5 Focus Tips for Learning Concentrative Meditation

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If you are new to meditation, then you may think that all types of meditation are the same thing and they merely have different names. The truth of the matter is there are three main groups of meditation. These are:

  • Concentrative Meditation
  • Open Awareness Meditation
  • Mindfulness Meditation

With Mindfulness Meditation the subject concentrates on an object, so there is undoubtedly focused meditation involved, but it also includes looking at inner thoughts and even external distractions and all with a feeling of calm serenity.

Open Awareness Meditation is similar to Mindfulness Meditation, but with this type of meditation, there is no requirement to concentrate on an object. Open Awareness Meditation is purely being mindful for the entire meditation period.

5 Focus Tips for Learning Concentrative Meditation

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Because Concentrative Meditation involves casting your focus on ‘something,’ then keep in mind that the object can be a real physical object, or it can be a sound or an internal image. Here are five tips for the kinds of things you can focus on:

  1. The sunset (physical object)
  2. A word or phrase (an audible mantra)
  3. A word or phrase uttered silently in your mind (an inaudible mantra)
  4. An image in your memory such as a tree, the ocean or any peaceful image (an imagined object)
  5. A lit candle (physical object)

Having one of the above forms of focus for your mind to concentrate on is a personal choice. Perhaps try out a few if you have never tried Concentrative Meditation before and then settle on the one you prefer.

How To Start Concentrative Meditation

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The usual posture is on a cushion with your legs crossed, but if this is not possible for you, or if it’s uncomfortable, then you can certainly opt for a comfortable chair instead. The effect will be the same.

Focus on the object that you selected from the five mentioned above, and then breath in and out through your nose. With each in-breath and out-breath through your nose, concentrate on those sensations. Listen to the sounds your breathing makes. Be aware of how the air feels as it enters your nostrils and leaves your nostrils. Notice how your chest rises and falls with every breath that you take.

It is very typical for distracting sounds, thoughts, and feelings to try to break your concentration. With each type of distraction, acknowledge it for a second, and then focus back entirely on your breathing sounds and sensations. Repeat this action for every single kind of disturbance that creeps into your mind.

If you have chosen a physical object to focus on, then your eyes will be open, but let your eyes relax as you focus on your selected object. Continue to gaze at the object and continue to concentrate fully on your breathing sounds and sensations. If you have chosen a mental image, then you can perform all the above with your eyes gently closed.

Don’t Expect Instant Success

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Like anything worth doing in life, Concentrative Meditation takes practice. Don’t expect instant success. At first, you’ll find that the distractions seem stronger than your will to concentrate. Other thoughts will compete for your attention. External sounds will compete with your ability to focus on the sound of your breathing. Other bodily distractions such as a random itch on your leg or arm will try to fight for your attention. All these are very normal and the more you practice, the better you become.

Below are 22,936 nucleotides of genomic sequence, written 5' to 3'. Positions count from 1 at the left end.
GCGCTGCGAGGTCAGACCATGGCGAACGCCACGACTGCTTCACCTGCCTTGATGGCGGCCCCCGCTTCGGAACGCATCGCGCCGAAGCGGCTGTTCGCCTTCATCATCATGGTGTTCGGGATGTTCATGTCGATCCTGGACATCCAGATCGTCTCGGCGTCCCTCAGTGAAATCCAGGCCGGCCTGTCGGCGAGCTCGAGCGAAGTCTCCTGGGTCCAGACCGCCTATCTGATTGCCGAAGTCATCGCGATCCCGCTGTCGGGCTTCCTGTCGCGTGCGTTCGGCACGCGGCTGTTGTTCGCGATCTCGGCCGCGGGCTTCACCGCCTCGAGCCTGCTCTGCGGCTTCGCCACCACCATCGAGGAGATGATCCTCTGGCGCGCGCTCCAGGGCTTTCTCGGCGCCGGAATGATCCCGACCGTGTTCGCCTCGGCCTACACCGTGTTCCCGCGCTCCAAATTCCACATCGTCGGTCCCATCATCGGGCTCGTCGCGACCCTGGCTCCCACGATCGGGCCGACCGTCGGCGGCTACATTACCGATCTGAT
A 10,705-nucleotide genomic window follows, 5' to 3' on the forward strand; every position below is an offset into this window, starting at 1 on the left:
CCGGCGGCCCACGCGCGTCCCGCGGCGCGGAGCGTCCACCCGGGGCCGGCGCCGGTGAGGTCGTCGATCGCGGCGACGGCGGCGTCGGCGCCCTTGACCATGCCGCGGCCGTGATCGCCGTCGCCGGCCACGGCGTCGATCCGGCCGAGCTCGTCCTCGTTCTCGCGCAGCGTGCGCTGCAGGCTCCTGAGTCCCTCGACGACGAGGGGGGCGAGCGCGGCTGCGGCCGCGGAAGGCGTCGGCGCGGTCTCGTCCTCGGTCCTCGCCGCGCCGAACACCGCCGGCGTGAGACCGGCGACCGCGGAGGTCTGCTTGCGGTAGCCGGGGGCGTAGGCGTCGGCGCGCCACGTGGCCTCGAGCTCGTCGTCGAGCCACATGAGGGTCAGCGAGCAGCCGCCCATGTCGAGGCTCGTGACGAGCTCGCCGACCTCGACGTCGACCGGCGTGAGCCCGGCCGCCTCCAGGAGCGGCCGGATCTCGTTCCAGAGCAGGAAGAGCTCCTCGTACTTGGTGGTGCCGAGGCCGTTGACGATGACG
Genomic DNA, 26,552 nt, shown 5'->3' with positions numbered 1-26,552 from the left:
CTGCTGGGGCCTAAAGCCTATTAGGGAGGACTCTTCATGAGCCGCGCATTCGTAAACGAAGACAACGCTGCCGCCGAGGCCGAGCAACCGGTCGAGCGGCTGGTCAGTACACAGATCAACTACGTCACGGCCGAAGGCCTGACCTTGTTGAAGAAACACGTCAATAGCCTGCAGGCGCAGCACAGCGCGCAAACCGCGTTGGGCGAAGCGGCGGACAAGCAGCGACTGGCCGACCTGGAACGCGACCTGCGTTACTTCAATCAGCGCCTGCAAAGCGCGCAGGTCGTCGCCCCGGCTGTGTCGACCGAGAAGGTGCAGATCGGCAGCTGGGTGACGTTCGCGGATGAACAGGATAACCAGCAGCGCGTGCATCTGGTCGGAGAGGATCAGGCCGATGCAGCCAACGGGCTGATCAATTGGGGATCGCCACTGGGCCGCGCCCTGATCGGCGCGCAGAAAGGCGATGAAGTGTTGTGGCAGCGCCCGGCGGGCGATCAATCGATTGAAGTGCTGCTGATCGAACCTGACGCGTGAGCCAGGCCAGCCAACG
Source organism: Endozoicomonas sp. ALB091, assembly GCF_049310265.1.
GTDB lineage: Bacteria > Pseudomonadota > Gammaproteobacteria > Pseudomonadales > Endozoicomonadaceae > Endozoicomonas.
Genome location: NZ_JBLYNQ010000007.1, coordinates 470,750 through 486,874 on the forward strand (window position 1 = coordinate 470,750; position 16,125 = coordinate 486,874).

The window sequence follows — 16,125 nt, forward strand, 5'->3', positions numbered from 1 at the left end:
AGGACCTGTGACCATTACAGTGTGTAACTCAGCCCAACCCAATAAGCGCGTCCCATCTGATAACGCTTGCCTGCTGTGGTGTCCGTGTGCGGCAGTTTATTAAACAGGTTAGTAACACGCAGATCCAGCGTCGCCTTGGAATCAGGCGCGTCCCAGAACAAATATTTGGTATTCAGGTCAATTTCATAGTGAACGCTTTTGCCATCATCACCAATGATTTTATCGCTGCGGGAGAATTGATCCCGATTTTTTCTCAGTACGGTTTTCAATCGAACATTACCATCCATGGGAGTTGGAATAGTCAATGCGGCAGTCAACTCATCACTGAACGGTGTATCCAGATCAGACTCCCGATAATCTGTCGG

If you choose to gaze at a physical object, then aim to merely look at it, rather than staring at it wholeheartedly. This type of gazing is a problematic aspect to explain, but if you imagine how you’d feel looking at something while in a light trance, then that is the state to try to attain. It’s observing the object but serenely. If your eyes begin to water, then momentarily close your eyes and still see the object in your mind. Then open your eyes slowly and continue to gaze at the object once again.

If you decided to use an audible mantra such as a word or phrase, you might wonder what word or phrase to use. There are no fixed rules to this, and you can use any word or phrase (or sound) that you prefer. The ideal sound should be short, so avoid anything too lengthy. You also don’t need to make your chosen sound all the time but keep it available for when anything distracts you. Once you feel that you are distraction-free, you can remain silent once again.

What Will I Achieve by Practicing Concentrative Meditation?

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There are many claims made regarding this question, but the best achievements (in my opinion,) are significantly improved concentration abilities which help tremendously at work and for learning. The other equally vital benefit is a much more relaxed ‘you’ as you’ll become much less caught up in the day-to-day anxieties from which you used to suffer. You will also find a much deeper level of patience than you used to have. In fact, your greatly improved patience will change so much that others will see the change in you. Give it a try; it’s worth it!

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